Public Health Report

Category: Other Public Health

We are Just Realizing Nobody Understands Sunscreen

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We are in an age of extreme failures of public health communication. Our society is realizing that we don’t know how, or even when, to communicate public health messages. In an era that sees politicians pandering to vaccine deniers,  nutrition research finding butter health-neutral, and myriad other public health crises, it is hard to know what to focus on. Some things, however are easy wins. As The Atlantic’s James Hamblin points out today, proper use of sunscreen might be the easiest cancer prevention tool. But public health officials have dropped the ball, and it has been up to journalists like Hamblin and Vox.com’s sunscreen crusader Julia Belluz to explain sun damage to the world.

Hamblin’s piece points to a JAMA survey about sunscreen knowledge. Some questions may have been confusingly worded, but only 23% of respondents completely understood that SPF is a measure of protection against sunburn. Hamblin goes on to point out the remarkable fact that the American Academy of Dermatology (AAD) and the FDA manage to disagree on what the letters SPF stand for. AAD calls it “Sun Protection Factor,” and the FDA calls it “Sunburn Protection Factor.”

Hamblin leaves it at that, but it seemed worth delving in to the origin of this discrepancy. It turns out, this difference is due to a rule change in 2007. Here is the FDA’s (vague) justification:

Several comments recommended changing the acronym ‘‘SPF’’ from ‘‘sun protection factor’’ to ‘‘sunburn protection factor’’ because the 33 latter definition is more descriptive of the use of OTC sunscreen drug products and avoids giving consumers the impression of solar invincibility and a false sense of security. FDA agrees. In § 352.52(b) of the sunscreen FM, FDA included only indications for sunburn protection (e.g., ‘‘helps prevent sunburn’’) (64 FR 27666 at 27691). In this document, FDA is proposing to change the word ‘‘sun’’ to ‘‘sunburn’’ in § 352.3(b)(1), (b)(2), (b)(3), and (d) and § 352.52(e)(1)(i), (e)(1)(ii), and (e)(1)(iii).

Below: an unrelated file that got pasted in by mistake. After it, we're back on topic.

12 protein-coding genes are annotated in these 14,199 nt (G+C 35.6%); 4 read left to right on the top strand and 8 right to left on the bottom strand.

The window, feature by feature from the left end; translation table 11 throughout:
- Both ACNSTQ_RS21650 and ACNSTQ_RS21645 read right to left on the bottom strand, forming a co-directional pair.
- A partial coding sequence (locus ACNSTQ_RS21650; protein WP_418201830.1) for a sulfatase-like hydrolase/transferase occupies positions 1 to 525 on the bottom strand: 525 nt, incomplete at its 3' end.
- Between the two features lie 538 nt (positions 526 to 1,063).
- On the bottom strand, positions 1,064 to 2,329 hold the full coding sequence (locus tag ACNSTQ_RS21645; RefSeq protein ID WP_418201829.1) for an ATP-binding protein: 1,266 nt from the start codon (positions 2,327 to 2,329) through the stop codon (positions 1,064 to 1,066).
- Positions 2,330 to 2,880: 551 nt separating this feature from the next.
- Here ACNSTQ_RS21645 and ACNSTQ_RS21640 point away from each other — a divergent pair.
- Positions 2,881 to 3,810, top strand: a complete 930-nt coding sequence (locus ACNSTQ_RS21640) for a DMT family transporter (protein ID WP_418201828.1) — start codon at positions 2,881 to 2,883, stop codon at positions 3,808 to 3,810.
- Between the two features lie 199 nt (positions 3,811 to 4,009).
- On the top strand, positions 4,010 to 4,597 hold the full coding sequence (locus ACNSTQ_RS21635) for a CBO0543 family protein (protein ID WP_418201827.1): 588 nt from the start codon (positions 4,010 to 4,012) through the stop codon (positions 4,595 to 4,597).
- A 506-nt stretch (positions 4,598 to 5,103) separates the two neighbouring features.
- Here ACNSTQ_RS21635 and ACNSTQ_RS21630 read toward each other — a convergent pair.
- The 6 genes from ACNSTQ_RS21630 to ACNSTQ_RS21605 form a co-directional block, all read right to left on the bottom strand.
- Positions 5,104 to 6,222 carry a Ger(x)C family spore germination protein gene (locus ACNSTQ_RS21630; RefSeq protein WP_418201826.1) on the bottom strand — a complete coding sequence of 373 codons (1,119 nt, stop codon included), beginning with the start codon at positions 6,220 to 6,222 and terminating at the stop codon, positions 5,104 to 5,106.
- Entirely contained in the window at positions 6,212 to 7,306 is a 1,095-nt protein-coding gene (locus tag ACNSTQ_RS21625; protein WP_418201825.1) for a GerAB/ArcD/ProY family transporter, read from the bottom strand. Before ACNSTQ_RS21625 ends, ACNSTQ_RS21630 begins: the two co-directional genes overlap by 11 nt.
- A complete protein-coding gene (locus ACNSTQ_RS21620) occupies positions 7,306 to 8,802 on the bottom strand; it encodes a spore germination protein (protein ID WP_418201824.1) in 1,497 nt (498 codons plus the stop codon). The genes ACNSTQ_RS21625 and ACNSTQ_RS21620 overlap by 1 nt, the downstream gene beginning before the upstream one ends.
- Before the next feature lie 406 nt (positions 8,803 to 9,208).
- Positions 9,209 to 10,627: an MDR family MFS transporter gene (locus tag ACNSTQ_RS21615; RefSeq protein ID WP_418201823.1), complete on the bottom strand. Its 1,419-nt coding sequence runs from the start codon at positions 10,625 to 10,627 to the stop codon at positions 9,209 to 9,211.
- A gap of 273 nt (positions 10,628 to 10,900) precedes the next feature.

On the AAD website, it is also explicitly stated that “Currently, there is not any scientific evidence that indicates using a sunscreen with an SPF higher than 50 can protect you better than a sunscreen with an SPF of 50.” Hamblin points out that a 2011 Procter & Gamble study even called for an end to higher ratings, calling them misleading. This translated to a 2011 proposed regulation by the FDA which would make “SPF 50+” the highest allowable claim on packaging, but it does not seem to have gone anywhere since. Notably, the description of this proposed rule change defines SPF as “Sun Protection Factor,” despite being published 4 years after the FDA’s change to “Sunburn Protection.”

The confusion within the FDA over simple terminology is an indication of how well they are able to communicate about sun protection to the public. As in the quote above, the FDA continuously adopts a paternalistic tone in response to proposed simplifications of labeling requirements, insisting that they would make it harder for consumers to understand the products. It is clear, however, that consumers don’t understand the current system. It is likely that SPF, a numbered system with no intuitive association linking the numbers to expected results, should be replaced with another measurement. The FDA, however, is resistant to this idea as well:

Consumers have relied on SPF values for over 30 years and are familiar with this format. Therefore, expressing SPF values as percentages may be confusing. It would imply that the stated percentage of the entire UV spectrum is absorbed by a sunscreen. However, the SPF values only reflect protection against the portion of the UV spectrum that causes sunburn. Additionally, the percentages of UV radiation screened that the submission notes are theoretical.